1. Recombinant Nucleic Acids
 Commonly, the nucleic acid will be a recombinant nucleic acid such as a plasmid. General texts which describe methods of making recombinant nucleic acids include Sambrook et al., Molecular Cloning-A Laboratory Manual (2nd Ed.), Vol. 1-3, Cold Spring Harbor Laboratory, Cold Spring Harbor, New York, 1989 (“Sambrook”); Current Protocols in Molecular Biology, F. M. Ausubel et al., eds., Current Protocols, a joint venture between Greene Publishing Associates, Inc. and John Wiley & Sons, Inc., (supplemented through 1998) (“Ausubel”); and Berger and Kimmel, Guide to Molecular Cloning Techniques, Methods in Enzymology volume 152 Academic Press, Inc., San Diego, Calif. (Berger). In certain aspects, it is useful to make large nucleic acids which can be used to express nucleic acids of interest, or which are, themselves, nucleic acids of interest. Methods of making large recombinant RNA and DNA nucleic acids, including recombinant plasmids, recombinant lambda phage, cosmids, yeast artificial chromosomes (YACs), P1 artificial chromosomes, Bacterial Artificial Chromosomes (BACs), and the like are known. A general introduction to YACs, BACs, PACs and MACs as artificial chromosomes is described in Monaco and Larin (1994) Trends Biotechnol 12(7):280-286.
 Product information from manufacturers of biological reagents and experimental equipment also provide information useful in known biological methods such as cloning. Such manufacturers include the SIGMA chemical company (Saint Louis, Mo.), R&D systems (Minneapolis, Minn.), Pharmacia LKB Biotechnology (Piscataway, N.J.), CLONTECH Laboratories, Inc. (Palo Alto, Calif.), Chem Genes Corp., Aldrich Chemical Company (Milwaukee, Wis.), Glen Research, Inc., GIBCO BRL Life Technologies, Inc. (Gaithersberg, Md.), Fluka Chemica-Biochemika Analytika (Fluka Chemie AG, Buchs, Switzerland), Invitrogen, San Diego, Calif., Applied Biosystems (Foster City, Calif.), Digene Diagnostics, Inc. (Beltsville, Md.) as well as many other commercial sources known to one of skill. These commercial suppliers produce extensive catalogues of compounds, products, kits, techniques and the like for performing a variety of standard methods.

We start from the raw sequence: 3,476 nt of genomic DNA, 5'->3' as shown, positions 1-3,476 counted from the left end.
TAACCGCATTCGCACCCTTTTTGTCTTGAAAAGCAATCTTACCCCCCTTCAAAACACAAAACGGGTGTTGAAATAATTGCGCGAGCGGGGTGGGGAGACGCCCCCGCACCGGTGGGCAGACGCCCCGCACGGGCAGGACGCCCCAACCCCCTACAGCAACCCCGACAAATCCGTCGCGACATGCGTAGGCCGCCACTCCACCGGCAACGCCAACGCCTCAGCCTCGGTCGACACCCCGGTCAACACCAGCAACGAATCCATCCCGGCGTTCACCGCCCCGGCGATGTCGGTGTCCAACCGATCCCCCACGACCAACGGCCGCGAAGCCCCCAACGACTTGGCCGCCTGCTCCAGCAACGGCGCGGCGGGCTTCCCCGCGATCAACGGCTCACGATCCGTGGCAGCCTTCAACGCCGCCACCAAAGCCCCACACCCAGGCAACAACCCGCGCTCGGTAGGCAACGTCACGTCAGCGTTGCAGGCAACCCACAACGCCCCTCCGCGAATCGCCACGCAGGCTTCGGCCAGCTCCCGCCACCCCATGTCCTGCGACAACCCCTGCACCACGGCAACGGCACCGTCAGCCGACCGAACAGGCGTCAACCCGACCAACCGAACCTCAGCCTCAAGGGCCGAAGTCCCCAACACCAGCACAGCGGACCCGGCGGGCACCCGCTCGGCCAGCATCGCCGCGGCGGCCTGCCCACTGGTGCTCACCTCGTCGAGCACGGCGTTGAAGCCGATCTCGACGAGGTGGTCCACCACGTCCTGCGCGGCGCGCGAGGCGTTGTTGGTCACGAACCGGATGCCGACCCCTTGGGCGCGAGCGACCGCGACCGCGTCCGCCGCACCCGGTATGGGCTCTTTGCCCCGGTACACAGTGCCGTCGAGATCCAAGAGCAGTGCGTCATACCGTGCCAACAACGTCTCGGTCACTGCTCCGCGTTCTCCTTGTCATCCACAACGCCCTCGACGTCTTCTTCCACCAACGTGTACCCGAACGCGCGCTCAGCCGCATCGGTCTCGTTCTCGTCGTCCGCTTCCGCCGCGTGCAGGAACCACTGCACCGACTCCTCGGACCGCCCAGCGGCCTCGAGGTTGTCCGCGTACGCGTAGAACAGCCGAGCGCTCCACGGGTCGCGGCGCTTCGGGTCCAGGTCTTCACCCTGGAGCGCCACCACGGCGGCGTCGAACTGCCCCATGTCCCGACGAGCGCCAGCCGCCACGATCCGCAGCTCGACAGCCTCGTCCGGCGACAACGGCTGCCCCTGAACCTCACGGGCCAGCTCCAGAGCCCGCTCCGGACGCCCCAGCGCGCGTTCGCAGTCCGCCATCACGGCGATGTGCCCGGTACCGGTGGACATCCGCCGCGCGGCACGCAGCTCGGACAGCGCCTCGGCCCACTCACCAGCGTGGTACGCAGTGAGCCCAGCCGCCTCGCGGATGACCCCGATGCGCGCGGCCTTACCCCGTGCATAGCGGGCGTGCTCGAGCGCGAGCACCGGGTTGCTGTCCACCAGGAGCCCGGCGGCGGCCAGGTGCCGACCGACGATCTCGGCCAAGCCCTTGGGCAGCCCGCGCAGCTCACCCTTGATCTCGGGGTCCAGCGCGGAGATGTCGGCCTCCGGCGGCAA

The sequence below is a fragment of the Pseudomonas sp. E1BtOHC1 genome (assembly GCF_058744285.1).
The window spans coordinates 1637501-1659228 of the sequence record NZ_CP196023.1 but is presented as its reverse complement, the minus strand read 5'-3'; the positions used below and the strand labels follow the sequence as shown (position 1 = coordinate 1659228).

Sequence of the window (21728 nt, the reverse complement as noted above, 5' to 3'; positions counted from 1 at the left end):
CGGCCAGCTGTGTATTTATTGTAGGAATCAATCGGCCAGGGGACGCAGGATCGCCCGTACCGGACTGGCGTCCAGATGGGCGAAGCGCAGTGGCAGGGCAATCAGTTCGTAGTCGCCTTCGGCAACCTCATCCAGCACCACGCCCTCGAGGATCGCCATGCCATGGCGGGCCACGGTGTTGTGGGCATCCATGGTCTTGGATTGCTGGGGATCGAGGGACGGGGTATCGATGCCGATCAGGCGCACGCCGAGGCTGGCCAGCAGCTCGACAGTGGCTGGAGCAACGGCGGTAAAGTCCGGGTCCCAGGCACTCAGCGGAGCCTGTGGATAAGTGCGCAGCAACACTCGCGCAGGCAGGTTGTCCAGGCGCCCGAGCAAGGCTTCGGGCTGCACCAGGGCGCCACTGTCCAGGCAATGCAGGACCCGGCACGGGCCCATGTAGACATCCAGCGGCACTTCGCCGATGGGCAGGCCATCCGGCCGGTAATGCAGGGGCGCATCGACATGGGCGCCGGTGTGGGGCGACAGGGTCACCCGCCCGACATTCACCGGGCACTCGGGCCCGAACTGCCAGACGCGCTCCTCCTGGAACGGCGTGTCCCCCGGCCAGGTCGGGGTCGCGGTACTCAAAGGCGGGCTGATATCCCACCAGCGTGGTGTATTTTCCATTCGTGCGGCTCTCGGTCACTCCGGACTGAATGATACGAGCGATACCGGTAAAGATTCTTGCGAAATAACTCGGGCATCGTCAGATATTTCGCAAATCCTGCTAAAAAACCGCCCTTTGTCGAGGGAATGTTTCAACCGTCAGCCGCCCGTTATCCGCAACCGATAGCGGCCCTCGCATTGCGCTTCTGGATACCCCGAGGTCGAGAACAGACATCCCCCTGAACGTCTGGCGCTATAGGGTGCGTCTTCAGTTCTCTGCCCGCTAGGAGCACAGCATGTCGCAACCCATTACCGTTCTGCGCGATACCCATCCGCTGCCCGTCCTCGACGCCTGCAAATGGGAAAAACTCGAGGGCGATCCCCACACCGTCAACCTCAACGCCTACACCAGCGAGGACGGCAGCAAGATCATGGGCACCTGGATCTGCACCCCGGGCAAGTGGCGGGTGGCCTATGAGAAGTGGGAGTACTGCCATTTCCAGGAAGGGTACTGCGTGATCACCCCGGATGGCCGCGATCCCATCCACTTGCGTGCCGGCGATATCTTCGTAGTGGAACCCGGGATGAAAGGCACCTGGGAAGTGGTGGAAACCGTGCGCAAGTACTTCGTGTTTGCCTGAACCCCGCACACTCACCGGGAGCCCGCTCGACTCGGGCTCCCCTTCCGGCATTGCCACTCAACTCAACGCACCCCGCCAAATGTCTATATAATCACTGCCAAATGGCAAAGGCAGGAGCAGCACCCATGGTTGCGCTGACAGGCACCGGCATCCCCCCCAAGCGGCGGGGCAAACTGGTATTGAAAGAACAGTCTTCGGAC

2. Production of Nucleic Acids by In Vitro Amplification
 In addition to cloning procedures, many in vitro amplification procedures are also used to make nucleic acids for use in the assays and lipid:nucleic acid formulations of the invention. In vitro amplification techniques suitable for amplifying sequences for use as molecular probes or for generating nucleic acid fragments for subsequent subcloning are known. Examples of techniques sufficient to direct persons of skill through such in vitro amplification methods, including the polymerase chain reaction (PCR) the ligase chain reaction (LCR), Qβ-replicase amplification and other RNA polymerase mediated techniques (e.g., NASBA) are found in Berger, Sambrook, and Ausubel, as well as Mullis et al., (1987) U.S. Pat. No. 4,683,202; PCR Protocols A Guide to Methods and Applications (Innis et al. eds) Academic Press Inc. San Diego, Calif. (1990) (Innis); Amnheim & Levinson (Oct. 1, 1990) C&EN 36-47; The Journal Of NIH Research (1991) 3, 81-94; (Kwoh et al. (1989) Proc. Natl. Acad. Sci. USA 86, 1173; Guatelli et al. (1990) Proc. Natl. Acad. Sci. USA 87, 1874; Lomell et al. (1989) J. Clin. Chem 35, 1826; Landegren et al., (1988) Science 241, 1077-1080; Van Brunt (1990) Biotechnology 8, 291-294; Wu and Wallace, (1989) Gene 4, 560; Barringer et al. (1990) Gene 89, 117, and Sooknanan and Malek (1995) Biotechnology 13: 563-564. Improved methods of cloning in vitro amplified nucleic acids are described in Wallace et al., U.S. Pat. No. 5,426,039. Improved methods of in vitro amplification to amplify large nucleic acids are summarized in Cheng et al. (1994) Nature 369:684-685 and the references therein.